DESCRIPTION (provided by applicant): Our goal is to define Grb7 function at the atomic level and to form mechanistic hypotheses for Grb7 function and regulation. Through this research we aim to bridge the large gap between high-resolution structural detail and cancer development and progression involving the Grb7 protein. Grb7 is principally known as a promoter of tumor progression through regulation of cell migration signaling mediated by the FAK (focal adhesion kinase) and the EphB1 receptor tyrosine kinase (RTK). In a particularly difficult to treat subset o breast cancers, known as triple negative breast cancer (TNBC), Grb7 expression is associated with an increased risk of recurrence after treatment. A Grb7V protein variant, lacking its C-terminal SH2 domain, has been linked to invasive human esophageal carcinoma and high- grade ovarian cancer. Interest in Grb7 as a cancer marker and potential therapeutic target has accelerated. In 2002, ten years after the initial discovery of the Grb7 protein through CORT (cloning of receptor targets) screening, references citing Grb7 numbered less than 20. At the current time this number has risen to greater than 220. Given its importance in cancer and inflammation, the Grb7 protein has become a subject for targeted therapy, and efforts have been made to develop Grb7 selective inhibitors. No clinical therapeutics presently exist targeting Grb7, however, translational research has yielded small cyclic peptide Grb7 inhibitors that decrease cell migration rates and proliferation in cancer cell lines. Though useful as drug models, these inhibitors bind with lower affinity than peptides representative of natural Grb7 binding sites. At present, no further real advances toward achieving therapeutically effective Grb7 inhibitors has occurred. Detailed knowledge of the mechanism of Grb7 function in signaling pathways driven by Grb7 overexpression remains largely incomplete. Through the studies outlined in this proposal we will define how the RA-PH, and SH2 protein domains work within Grb7 to regulate the oligomeric and conformational state of the intact protein. Additionally we will resolve whether the Grb7 activated functional form is monomeric, or dimeric, and whether it is controlled by tyrosine phosphorylation status. To achieve the goals of this proposal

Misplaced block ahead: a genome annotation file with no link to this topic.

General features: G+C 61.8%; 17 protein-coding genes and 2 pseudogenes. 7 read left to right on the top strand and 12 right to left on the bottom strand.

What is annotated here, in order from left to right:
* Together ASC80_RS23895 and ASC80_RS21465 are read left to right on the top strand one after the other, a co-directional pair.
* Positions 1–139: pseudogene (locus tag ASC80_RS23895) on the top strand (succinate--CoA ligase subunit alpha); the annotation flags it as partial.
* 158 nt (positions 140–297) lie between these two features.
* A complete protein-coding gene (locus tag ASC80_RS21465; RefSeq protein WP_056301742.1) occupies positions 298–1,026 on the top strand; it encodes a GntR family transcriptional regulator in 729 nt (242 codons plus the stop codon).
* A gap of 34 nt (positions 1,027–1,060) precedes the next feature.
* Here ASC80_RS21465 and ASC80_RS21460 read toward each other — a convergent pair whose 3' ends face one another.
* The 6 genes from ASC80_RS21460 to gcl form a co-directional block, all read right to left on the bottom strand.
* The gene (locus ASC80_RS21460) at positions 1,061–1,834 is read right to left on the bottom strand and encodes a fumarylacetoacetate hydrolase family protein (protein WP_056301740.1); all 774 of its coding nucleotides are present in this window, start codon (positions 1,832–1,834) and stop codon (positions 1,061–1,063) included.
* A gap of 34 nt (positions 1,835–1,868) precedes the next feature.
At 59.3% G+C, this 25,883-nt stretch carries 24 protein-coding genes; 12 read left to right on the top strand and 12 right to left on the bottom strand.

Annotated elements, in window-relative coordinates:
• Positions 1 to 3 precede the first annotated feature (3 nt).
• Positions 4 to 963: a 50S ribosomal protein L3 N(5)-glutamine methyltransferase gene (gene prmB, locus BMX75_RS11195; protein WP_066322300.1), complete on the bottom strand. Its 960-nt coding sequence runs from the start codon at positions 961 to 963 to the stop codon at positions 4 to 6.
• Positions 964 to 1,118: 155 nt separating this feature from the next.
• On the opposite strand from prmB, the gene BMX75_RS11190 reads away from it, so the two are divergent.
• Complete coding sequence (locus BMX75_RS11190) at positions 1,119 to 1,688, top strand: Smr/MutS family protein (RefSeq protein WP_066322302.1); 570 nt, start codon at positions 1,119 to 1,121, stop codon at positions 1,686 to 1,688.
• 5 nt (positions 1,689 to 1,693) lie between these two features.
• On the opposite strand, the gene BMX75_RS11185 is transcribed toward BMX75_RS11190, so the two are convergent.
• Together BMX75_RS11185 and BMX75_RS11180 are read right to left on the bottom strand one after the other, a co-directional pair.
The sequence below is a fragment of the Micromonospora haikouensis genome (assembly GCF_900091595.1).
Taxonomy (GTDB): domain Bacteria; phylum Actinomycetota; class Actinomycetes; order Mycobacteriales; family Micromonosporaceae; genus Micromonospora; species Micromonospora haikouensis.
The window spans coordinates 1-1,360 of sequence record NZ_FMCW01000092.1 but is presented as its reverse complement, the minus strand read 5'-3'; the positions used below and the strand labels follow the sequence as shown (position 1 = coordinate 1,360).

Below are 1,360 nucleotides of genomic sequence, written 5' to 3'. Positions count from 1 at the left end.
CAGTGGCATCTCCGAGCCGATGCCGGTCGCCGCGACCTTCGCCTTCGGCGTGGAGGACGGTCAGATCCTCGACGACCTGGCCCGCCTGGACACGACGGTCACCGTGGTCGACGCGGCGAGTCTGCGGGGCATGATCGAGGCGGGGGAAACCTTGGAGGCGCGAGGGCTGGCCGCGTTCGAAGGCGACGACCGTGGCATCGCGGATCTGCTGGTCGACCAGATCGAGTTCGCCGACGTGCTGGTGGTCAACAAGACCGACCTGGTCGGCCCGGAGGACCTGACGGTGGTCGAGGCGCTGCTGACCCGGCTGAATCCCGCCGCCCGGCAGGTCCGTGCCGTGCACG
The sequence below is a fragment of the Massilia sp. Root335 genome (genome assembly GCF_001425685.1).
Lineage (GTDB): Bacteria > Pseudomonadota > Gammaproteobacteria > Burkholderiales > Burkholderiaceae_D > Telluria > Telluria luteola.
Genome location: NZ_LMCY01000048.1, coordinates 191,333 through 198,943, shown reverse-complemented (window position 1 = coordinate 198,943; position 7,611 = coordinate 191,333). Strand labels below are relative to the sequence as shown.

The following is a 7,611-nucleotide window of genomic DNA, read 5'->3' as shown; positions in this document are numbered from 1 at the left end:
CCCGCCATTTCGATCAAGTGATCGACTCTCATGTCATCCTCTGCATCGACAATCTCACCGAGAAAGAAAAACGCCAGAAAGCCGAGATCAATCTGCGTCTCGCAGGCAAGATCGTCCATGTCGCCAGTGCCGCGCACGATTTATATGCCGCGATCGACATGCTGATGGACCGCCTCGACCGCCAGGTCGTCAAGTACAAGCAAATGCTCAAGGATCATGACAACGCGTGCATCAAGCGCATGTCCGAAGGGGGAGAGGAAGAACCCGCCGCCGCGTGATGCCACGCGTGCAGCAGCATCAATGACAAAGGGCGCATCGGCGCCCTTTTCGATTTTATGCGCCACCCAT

we will accomplish the following specific aims: Specific Aim 1. : Characterization of the functional state of the Grb7 protein with respect to tyrosine phosphorylation state, oligomerization, and ability to interact with other protein signaling partners. Specific Aim 2: Investigation of Grb7 protein interdomain binding interfaces, binding kinetics, and full-length dimerization deficient Grb7.